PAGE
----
A new report claims that middlemen are compromising the firmware of a number of smartphone devices, installing spyware in the firmware before it gets to your pocket.
G Data’s latest Mobile Malware Report looked at devices across a number of manufacturers, finding 26 with pre-installed spyware, although the security experts don’t think the manufacturers are to blame.
Instead, middlemen seem to be accessing the devices, modifying them to steal user data and inject advertising to earn money.
“Over the past year we have seen a significant increase in devices that are equipped with firmware-level spyware and malware out of the box, which can take a wide range of unwanted and unknown actions including accessing the internet, read and send text messages, install apps, access contact lists, obtain location data and more – all of which can do detrimental damage,” said G Data’s Christian Geschkat.
Careful who you buy from
Among the devices named in the report is the Xiaomi M3, however, the company has insisted that as the middlemen are to blame buying direct is the best way to go.
“The security report clearly states that middlemen are installing such malware and that manufacturers like Xiaomi are not at fault,” said the company in a statement to Trak In.
“Unauthorised retailers can inject malware into any device bought from an unofficial channel. This is why we strongly recommend buying Mi phones only through authorised channels such as Mi.com, Flipkart, Amazon or Snapdeal.”
— Mikko Hypponen (@mikko) September 8, 2015
A worrying trend
Of course, it’s not just spyware that G Data was looking for, with a continued increase (25pc) in malware in general across Android devices a worry.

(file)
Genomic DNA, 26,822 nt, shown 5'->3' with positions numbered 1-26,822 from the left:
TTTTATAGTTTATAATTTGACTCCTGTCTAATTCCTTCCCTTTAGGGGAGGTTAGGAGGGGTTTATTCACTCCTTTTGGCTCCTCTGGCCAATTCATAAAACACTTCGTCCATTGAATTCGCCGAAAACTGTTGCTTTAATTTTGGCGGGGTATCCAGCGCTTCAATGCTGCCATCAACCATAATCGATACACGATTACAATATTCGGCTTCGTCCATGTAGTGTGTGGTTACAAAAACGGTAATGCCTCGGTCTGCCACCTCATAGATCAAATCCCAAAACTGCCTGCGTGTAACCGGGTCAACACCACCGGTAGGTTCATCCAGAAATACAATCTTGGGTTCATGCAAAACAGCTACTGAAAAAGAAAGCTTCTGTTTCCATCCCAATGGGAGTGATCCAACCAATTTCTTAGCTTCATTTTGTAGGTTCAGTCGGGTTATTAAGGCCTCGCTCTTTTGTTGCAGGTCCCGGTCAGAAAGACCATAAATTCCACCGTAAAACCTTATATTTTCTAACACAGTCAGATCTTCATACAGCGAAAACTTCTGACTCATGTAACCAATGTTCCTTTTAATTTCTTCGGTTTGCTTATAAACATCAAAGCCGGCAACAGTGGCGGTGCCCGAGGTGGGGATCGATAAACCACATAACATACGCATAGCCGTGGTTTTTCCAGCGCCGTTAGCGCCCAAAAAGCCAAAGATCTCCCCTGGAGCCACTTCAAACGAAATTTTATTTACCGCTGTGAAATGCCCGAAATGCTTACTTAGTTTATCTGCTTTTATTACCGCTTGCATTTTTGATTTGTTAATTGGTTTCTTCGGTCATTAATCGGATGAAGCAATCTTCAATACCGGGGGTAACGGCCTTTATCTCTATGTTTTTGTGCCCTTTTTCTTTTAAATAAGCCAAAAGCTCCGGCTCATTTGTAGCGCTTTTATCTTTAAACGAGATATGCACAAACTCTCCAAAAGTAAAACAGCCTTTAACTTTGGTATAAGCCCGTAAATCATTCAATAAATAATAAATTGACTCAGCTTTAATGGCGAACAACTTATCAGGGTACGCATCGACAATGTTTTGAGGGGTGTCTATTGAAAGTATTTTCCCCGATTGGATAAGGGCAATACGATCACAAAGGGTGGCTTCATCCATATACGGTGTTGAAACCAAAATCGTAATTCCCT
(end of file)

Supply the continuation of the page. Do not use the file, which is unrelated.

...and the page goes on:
The cases analysed by G Data found that malware was usually hidden in a legitimate app, with the process seemingly invisible to the average user.
Indeed, the report highlights the Facebook app as an example of how the dodgy software was installed and married to reputable products.
The problem with this is, if the app is pre-installed on the device, it can prove excessively hard to uninstall it entirely.
What the spyware can do, claims the report, is pretty much “endless”, storing your contacts, messages, listening in on calls etc.
Interestingly, the report argues that the Hacking Team scandal of earlier this year will rumble on.
The subsequent release of corporate data and source code for another Android malware strain will simply feed cyber-criminals what they want.
Considering hundreds of millions of people use a smartphone or tablet to go online around the world, and Android represents about two-thirds of that market, this is clearly a worry.
FireEye also found troubling smartphone issues from sifting through the Hacking Team fallout, with even iOS compromised in some cases.
Main image via Shutterstock
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